While Edible Kent's full-on harvest of garden goodness at our beds is a few weeks away, with Main Street Kent’s Potter Fest coming up this weekend we thought this was a great opportunity to cover one of the special ways to preserve some of our coming bounty - with alcohol. (We’ll also be addressing harvesting tips and tricks, as well as seed saving basics on our blog and at the Haymaker Farmers’ Market later this summer.)
Since the big event is right around the corner, we wanted to provide some supplementary material for our July 30, 2016 Potions & Herbology Class at Hog’s Head Pub (AKA The Local Public House - where you’ll also find whiskey barrels of Edible Kent herbs and cocktail recipes). Here, we'll be discussing herbs and alcohol from a preservation perspective. On Saturday, we’ll be covering how you can use the herbs and alcohols that you’ve created or acquired.
Pairing Your Herbs & Alcohol
For all of these preparations, you’ll want to be sure that the percent of alcohol in your mixture stays above 40%. If you’re preserving material with a higher water content, adjust the proof of alcohol you choose accordingly. Also, try to be mindful of flavor and pair herbs with an alcohol that will be complementary to the herb’s flavor profile. Alternatively, you can choose an alcohol with little to no inherent flavor so it won't clash with the herbs - vodka is a good example of this. When using the finished products, be aware of the alcohol that you’ve stored the herbs in. Some cooking methods, like baking, are good at drying off all of the alcohol, while other methods like boiling are not as effective.
Hard Spices in Alcohol
The easiest preparation is simply preserving hard spices in alcohol. This is best for roots, bark, and twigs that may not dry easily - like licorice, ginger, turmeric, and others. In these cases, you want to clean and prepare the material into large chunks, just small enough to fit tightly into a container and large enough to accommodate typical recipe amounts. Pat the cleaned material dry to remove excess water, then pack it into a jar or other vessel. Fill the container with a high-proof alcohol (80 proof or more, the higher proof the more room for error and less chances of deterioration). Make sure that there are no air bubbles by scraping along the inner edge of the container with a flexible spatula or flat side of a knife blade. There is no minimum storage time, and the maximum storage time varies depending on the final percent of alcohol and storage conditions; but six months is fairly standard. When using these spices, use as if they were fresh; the alcohol preserves the flavor so you can stock up from your garden or a market sale and use at will.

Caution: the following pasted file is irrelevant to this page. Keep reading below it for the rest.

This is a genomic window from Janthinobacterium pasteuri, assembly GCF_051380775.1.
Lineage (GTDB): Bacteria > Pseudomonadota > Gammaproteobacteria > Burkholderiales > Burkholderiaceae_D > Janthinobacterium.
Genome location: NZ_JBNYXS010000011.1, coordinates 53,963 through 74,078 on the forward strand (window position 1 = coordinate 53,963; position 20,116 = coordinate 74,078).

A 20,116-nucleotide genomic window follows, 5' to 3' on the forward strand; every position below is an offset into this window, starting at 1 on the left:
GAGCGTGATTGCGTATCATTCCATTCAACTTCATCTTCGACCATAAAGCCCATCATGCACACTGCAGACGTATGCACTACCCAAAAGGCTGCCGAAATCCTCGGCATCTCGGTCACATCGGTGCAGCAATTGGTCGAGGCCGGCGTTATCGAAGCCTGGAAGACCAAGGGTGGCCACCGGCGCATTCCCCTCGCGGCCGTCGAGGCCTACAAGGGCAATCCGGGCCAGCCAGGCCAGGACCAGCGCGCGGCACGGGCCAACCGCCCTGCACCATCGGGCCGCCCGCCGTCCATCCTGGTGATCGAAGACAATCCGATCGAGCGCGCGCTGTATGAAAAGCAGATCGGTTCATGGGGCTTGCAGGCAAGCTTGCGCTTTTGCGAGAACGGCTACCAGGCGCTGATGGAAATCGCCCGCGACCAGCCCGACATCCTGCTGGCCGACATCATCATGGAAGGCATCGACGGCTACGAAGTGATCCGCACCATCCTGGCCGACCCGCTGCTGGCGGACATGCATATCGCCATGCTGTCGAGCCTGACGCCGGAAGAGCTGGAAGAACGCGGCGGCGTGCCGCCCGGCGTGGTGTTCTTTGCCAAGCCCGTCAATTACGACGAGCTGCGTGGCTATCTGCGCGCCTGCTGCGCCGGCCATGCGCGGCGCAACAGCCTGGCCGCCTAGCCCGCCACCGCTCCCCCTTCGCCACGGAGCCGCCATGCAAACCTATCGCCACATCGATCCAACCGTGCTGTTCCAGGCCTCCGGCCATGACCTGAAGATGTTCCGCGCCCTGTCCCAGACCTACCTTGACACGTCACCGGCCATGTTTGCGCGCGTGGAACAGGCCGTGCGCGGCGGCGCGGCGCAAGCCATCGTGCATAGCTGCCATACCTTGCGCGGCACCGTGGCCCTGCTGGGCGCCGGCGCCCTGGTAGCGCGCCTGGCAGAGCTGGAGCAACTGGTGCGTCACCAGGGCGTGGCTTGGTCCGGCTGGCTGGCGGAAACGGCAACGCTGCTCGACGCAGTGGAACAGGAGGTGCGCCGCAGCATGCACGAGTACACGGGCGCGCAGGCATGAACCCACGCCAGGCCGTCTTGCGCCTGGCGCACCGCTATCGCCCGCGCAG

Another popular method of preservation for herbs is as a tincture. In this case, you’re interested in the liquid that the herbs have been steeped in, as opposed to the herbs themselves. You will again want the alcohol percent to stay above 40%, so you may choose to dry herbs first, and then create your tincture - in most cases that is unnecessary, especially if you start with 100-proof alcohol. Chop the herbs finely, as a larger surface area allows easier diffusion of alcohol into the plants. Pack the herbs loosely into a container and pour alcohol to cover all parts of the plants. Cover tightly and store in a dark place for 4-6 weeks, shaking regularly. After the tincture has had time to develop over its 4-6 weeks in storage, remove the jar and strain the contents through a cheese cloth, reserving the liquid and squeezing all of the fluid out of the herbs before disposing of them. Use the resulting tincture as a flavoring in dishes or drinks, like you would an extract.
To learn more about herbology and mixology and the healing benefits of herbs and alcohol, stop by our Potions & Herbology Class this weekend!
Have a drink to your health!